Interview with a Prison Chaplain for Muslims Behind Bars


ICNA CSJ

Date published: Sat, 13 April 24


An Interview with Devalle Muhammad- Social Service

Coordinator and Prison Outreach Chaplain for the Muslim Community of Knoxville, TN

 

  • Tell us a little bit about yourself

My name is Devalle Muhammad, and I live in Knoxville Tennessee. I am the Social Service

Coordinator and Prison Outreach Chaplain for the Muslim Community of Knoxville (MCK). Having spent time within the State’s penal system I am intimately aware of the trials and tribulations Muslims must endure while incarcerated. As a result, we here at the MCK are in our second full year of being perhaps the only outside community within the State of Tennessee with a consistent program of volunteer chaplains conducting weekly Jumu’ah Khutbahs, Ta’alims and Eid commemorations in three separate State-run facilities. Alhamdulillah. We are looking to expand our reach through regional cooperation with other outside communities throughout this State in shā Allah. In doing so we can build on the active Dawah model established and reach more Muslim brothers and sisters in this condition. Providing spiritual upliftment, sound Deeni instruction, and preparation for eventual reintegration into society on sound Islamic footing.

 

  • What is the state of US prisons today?

With the highest incarceration rate in the world prisons across this country continue to face

challenges with overcrowding, inadequate healthcare, staffing shortages, and a myriad of issues related to racial disparities and systemic injustices within the criminal justice system. Efforts towards reform are ongoing, with initiatives focused on reducing rates of incarceration, implementing rehabilitation programs, addressing root causes of crime, and introducing reentry services.

 

  • What are the difficulties in fasting, praying, and observing religious holidays in prison?

The problems faced are consistent throughout the U.S. penal system. Fasting presents

the dilemma of serving suhoor and iftar provisions on time. Moreover, the foods provided for these meals-when they are served-are lacking adequate nutritional value forcing Muslims to rely on either carbohydrate-laden commissary items they must purchase themselves or run the risk of disciplinary action for stowing away food items from the dinner halls. All these efforts attempt to have provisions for evening or pre-dawn meals. Insofar as prayer is concerned, finding suitable space within the confines of a prison environment can be difficult at times. Some prisons may not provide designated prayer areas, or they may limit prayer sessions, and or attendance. This can make it difficult for Muslims to fulfill their religious obligations and maintain their spiritual connection. Finally, observing Eid al-Fitr and Eid al-Adha can be challenging in prison settings. Restrictions on gatherings and a lack of mechanisms to allow for holiday meals can impact and diminish the

significance of these occasions for the Muslim population.

 

  • Are people able to access education, attain life skills, and plan for a positive reintegration experience while in American prisons? Tell us more about that.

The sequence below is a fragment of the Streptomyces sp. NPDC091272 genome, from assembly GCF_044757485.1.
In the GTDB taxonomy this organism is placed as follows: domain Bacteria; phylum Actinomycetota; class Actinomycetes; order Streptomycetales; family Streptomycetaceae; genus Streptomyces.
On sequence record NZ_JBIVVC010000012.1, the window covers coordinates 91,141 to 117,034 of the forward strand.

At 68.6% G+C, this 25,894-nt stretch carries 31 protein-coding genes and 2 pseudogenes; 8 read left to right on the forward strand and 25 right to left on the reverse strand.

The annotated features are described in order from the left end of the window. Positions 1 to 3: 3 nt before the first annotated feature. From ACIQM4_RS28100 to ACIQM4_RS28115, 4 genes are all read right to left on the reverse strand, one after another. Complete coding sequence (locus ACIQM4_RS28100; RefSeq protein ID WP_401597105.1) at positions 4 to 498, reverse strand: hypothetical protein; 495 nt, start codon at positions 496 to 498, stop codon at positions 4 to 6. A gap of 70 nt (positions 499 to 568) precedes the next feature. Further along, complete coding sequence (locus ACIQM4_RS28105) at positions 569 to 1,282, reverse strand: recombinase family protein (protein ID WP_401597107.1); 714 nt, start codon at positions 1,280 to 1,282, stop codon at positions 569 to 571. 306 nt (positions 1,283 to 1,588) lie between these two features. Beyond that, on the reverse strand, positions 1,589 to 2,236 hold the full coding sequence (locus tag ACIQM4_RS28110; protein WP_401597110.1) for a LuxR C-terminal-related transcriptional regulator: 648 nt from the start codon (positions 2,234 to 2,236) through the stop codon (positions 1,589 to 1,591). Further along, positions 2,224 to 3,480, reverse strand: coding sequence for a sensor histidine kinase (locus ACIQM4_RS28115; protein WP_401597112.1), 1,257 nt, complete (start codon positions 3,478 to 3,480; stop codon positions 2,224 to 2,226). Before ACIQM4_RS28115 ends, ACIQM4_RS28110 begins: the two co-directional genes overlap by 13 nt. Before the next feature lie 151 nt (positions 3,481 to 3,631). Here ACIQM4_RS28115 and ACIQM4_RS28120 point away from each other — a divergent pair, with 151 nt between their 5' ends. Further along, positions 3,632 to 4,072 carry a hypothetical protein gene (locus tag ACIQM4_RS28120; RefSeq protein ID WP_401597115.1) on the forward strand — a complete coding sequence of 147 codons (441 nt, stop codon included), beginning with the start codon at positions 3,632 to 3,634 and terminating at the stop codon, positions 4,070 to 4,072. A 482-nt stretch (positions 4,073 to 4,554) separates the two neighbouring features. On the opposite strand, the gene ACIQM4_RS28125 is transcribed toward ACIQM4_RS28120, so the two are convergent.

The short answer is yes. Despite its plethora of issues, education, life skills, and planning for

positive reintegration are possible within the U.S. prison system. In fact, as a matter of policy,

institutions offer two of the three components mentioned above which can enhance the prospect for positive reintegration. What is vital to the equation however is the focused will of the individual to take advantage of what is offered. That first step of responsibility is the key to future success.

 

  • Is there anything that you would change about the US Prison System?

Yes. Addressing excessively lengthy sentences and how they are carried out.

 

  • How can we help people currently serving time in prison right now?

The easiest way to make a difference is to get involved. There is a desperate need for outside

communities to provide volunteer chaplains willing and able to enter penal institutions and do

Dawah. Muslim populations suffer similar abusive conditions throughout the country whether it’s a lack of Islamic spiritual guidance, yearly Ramadhan drama, access to adequate places and times for prayer, nutritional halal daily diet options or a proper Islamic burial in the event of death. Put another way, incarcerated Muslims are buffeted about like discarded wool. The common denominator of these situations is the lack of direct Muslim community involvement.

As a seed, this prescription, if planted and nurtured, will grow, in shā Allah.

 

  •  What’s one thing you would like people to know about US prisons, incarcerated people, and the criminal justice system?

I will start by qualifying what I will say by stating that Allah Subhaanah Wa Ta’ala grants us all voluntary will. We all have choices. Those choices, however, can be shaped or influenced by a myriad of factors. At the end of the day, it remains our choice. That said, it is critical to understand that US prisons are an industrial complex. Its roots can be traced to 1865 and post-Civil War attitudes towards slave labor perpetuation. The various components that make up this industrial complex work hand in glove to maintain the fuel that keeps the engine running. There are very few evil people. Many prisoners are there because of the various pipelines the system has in place that encourage or exacerbate unchecked passions, untreated latent trauma, or addictions to medicate a wounded soul. This does not happen overnight. It is a process that develops over time. Many people in prison made a mistake-they may be guilty-but they recognize it was a mistake and do what they can to make amends. These people, if given a chance, will be productive citizens once back in society. Finally, the criminal justice system itself; it is neither fair nor blind when it comes to justice.